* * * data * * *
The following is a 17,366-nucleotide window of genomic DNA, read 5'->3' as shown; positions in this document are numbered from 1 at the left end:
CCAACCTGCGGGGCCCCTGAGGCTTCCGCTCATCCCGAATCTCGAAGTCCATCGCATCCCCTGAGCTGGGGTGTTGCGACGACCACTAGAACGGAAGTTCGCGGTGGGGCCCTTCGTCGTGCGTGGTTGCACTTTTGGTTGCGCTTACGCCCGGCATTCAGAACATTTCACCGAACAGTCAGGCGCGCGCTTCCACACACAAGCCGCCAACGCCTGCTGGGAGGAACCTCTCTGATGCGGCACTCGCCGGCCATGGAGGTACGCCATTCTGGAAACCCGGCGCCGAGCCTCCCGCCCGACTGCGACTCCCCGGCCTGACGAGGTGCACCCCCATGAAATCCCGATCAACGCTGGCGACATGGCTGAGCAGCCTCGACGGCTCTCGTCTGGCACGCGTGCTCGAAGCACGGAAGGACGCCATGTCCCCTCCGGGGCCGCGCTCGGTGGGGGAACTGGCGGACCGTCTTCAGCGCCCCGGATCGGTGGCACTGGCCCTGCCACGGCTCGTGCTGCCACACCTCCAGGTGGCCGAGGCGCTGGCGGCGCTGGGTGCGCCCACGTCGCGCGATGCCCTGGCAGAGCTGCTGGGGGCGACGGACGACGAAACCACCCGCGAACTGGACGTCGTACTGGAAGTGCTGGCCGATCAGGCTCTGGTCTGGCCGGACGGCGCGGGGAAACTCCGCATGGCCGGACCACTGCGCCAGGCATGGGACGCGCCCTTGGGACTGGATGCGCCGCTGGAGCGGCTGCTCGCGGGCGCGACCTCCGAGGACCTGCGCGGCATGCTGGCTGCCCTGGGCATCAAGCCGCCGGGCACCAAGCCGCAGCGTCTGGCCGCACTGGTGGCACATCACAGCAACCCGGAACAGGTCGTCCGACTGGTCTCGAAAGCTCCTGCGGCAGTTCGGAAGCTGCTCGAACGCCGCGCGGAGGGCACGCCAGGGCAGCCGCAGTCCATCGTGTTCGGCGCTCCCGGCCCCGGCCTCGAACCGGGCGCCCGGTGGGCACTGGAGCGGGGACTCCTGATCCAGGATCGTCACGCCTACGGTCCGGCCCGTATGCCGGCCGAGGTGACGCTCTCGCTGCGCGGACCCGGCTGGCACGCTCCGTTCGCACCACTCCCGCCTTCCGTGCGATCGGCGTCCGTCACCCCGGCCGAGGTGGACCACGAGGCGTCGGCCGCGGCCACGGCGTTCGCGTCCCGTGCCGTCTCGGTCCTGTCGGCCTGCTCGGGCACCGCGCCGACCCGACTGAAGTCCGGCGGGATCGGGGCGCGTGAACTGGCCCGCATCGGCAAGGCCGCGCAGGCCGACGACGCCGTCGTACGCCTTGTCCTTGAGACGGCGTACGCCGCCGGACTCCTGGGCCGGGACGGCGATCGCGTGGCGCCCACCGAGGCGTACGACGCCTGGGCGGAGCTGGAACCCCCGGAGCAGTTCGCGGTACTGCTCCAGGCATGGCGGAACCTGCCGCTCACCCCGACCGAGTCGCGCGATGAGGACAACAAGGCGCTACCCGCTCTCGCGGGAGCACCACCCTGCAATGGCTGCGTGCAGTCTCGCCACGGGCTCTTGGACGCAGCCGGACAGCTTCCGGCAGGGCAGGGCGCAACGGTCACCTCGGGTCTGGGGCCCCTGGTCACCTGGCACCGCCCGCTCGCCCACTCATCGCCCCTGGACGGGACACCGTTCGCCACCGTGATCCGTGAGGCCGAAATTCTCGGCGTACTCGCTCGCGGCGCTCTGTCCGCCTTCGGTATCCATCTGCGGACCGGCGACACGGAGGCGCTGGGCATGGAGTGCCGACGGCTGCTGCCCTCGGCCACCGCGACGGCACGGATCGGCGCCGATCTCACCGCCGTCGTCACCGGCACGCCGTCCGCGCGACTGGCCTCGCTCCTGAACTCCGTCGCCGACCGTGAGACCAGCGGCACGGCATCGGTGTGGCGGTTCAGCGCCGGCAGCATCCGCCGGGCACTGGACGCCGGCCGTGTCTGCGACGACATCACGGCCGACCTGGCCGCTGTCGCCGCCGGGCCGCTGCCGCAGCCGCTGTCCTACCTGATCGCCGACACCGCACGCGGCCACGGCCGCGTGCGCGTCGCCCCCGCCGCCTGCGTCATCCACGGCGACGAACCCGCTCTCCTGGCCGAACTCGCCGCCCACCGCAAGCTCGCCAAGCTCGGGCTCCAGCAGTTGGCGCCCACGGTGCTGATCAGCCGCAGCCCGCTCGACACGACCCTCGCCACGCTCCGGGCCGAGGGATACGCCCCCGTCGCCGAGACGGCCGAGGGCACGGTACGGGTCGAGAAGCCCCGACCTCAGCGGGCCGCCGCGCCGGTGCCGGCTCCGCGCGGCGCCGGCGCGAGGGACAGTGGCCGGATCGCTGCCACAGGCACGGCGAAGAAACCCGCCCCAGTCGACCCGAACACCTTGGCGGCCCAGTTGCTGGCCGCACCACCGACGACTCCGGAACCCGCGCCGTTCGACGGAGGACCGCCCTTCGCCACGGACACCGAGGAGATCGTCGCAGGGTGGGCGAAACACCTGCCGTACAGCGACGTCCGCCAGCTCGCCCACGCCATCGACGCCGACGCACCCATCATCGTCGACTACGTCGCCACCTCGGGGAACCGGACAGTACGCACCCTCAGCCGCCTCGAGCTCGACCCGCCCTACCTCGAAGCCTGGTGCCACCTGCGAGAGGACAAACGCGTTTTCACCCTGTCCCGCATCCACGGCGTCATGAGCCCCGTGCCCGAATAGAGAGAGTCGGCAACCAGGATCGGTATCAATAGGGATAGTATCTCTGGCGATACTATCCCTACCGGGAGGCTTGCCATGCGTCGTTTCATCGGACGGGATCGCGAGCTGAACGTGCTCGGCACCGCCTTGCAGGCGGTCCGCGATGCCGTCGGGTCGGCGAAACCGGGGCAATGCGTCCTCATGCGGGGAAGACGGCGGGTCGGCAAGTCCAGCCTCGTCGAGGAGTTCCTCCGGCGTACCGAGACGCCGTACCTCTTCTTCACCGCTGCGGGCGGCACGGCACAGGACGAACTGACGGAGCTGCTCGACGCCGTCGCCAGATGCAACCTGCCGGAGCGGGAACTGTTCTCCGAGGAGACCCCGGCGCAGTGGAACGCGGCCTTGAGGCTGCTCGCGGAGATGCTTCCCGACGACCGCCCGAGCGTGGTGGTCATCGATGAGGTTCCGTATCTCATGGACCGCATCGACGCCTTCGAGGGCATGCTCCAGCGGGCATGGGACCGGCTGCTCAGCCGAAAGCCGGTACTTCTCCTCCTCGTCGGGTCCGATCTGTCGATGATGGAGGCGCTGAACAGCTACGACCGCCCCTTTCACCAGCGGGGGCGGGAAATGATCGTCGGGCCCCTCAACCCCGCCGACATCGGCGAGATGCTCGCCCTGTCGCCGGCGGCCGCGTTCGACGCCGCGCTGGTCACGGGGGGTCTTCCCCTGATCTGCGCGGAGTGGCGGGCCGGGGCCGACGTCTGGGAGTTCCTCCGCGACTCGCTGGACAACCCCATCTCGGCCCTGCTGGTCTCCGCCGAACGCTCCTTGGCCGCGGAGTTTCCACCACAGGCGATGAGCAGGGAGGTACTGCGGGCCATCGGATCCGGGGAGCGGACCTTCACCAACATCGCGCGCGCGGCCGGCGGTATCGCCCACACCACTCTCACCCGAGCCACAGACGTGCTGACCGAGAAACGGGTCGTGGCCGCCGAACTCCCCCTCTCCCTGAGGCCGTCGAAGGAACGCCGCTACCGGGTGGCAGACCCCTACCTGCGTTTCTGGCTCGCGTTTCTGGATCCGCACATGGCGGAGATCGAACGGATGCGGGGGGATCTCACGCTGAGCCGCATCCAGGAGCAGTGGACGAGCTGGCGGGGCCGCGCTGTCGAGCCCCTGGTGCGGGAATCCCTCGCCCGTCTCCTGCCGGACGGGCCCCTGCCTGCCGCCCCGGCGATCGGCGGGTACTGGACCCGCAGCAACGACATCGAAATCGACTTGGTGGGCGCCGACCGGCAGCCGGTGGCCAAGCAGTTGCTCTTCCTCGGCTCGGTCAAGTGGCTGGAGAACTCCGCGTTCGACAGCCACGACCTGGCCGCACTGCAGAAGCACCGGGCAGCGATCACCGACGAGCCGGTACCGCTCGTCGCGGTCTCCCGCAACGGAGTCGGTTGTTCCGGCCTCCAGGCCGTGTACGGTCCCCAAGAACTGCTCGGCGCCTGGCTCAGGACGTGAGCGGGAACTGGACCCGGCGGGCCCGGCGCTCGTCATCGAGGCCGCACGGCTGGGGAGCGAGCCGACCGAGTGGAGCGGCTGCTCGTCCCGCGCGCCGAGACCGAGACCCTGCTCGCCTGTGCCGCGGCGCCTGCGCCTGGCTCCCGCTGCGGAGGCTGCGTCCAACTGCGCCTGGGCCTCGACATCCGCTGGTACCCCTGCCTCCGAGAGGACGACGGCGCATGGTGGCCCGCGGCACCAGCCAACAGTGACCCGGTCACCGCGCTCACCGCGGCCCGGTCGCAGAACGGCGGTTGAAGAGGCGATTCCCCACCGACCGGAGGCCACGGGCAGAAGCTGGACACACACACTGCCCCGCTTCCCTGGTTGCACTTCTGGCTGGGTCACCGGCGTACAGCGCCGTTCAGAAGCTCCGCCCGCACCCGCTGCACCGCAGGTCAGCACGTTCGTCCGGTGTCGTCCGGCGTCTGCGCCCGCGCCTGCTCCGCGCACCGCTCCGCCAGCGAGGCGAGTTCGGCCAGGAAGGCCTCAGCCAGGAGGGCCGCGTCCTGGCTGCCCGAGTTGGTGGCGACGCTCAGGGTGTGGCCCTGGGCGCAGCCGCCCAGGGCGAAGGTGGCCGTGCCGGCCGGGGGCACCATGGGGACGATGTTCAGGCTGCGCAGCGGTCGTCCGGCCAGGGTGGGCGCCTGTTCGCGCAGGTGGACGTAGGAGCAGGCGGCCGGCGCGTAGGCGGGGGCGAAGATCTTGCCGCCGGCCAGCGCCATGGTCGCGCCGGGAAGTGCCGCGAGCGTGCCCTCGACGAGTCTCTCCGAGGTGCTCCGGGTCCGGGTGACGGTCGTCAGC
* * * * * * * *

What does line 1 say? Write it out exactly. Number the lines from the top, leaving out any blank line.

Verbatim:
The following is a 17,366-nucleotide window of genomic DNA, read 5'->3' as shown; positions in this document are numbered from 1 at the left end: